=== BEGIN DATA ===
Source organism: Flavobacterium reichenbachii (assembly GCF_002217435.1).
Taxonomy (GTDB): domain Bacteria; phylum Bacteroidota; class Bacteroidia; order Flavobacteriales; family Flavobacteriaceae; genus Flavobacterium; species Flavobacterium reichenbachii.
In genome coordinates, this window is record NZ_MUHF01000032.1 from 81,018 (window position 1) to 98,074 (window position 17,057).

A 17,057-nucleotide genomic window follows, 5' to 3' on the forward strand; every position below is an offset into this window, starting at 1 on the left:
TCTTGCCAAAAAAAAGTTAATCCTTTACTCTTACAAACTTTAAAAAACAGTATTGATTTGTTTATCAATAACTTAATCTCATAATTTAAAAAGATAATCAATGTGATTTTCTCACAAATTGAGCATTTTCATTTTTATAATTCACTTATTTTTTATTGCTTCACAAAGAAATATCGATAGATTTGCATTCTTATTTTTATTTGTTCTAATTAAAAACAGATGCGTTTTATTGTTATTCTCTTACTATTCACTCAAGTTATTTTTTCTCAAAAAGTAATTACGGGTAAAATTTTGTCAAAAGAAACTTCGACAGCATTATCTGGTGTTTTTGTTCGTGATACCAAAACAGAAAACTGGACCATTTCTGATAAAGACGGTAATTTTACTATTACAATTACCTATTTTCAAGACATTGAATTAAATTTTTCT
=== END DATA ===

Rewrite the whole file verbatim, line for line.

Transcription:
Source organism: Flavobacterium reichenbachii (assembly GCF_002217435.1).
Taxonomy (GTDB): domain Bacteria; phylum Bacteroidota; class Bacteroidia; order Flavobacteriales; family Flavobacteriaceae; genus Flavobacterium; species Flavobacterium reichenbachii.
In genome coordinates, this window is record NZ_MUHF01000032.1 from 81,018 (window position 1) to 98,074 (window position 17,057).

A 17,057-nucleotide genomic window follows, 5' to 3' on the forward strand; every position below is an offset into this window, starting at 1 on the left:
TCTTGCCAAAAAAAAGTTAATCCTTTACTCTTACAAACTTTAAAAAACAGTATTGATTTGTTTATCAATAACTTAATCTCATAATTTAAAAAGATAATCAATGTGATTTTCTCACAAATTGAGCATTTTCATTTTTATAATTCACTTATTTTTTATTGCTTCACAAAGAAATATCGATAGATTTGCATTCTTATTTTTATTTGTTCTAATTAAAAACAGATGCGTTTTATTGTTATTCTCTTACTATTCACTCAAGTTATTTTTTCTCAAAAAGTAATTACGGGTAAAATTTTGTCAAAAGAAACTTCGACAGCATTATCTGGTGTTTTTGTTCGTGATACCAAAACAGAAAACTGGACCATTTCTGATAAAGACGGTAATTTTACTATTACAATTACCTATTTTCAAGACATTGAATTAAATTTTTCT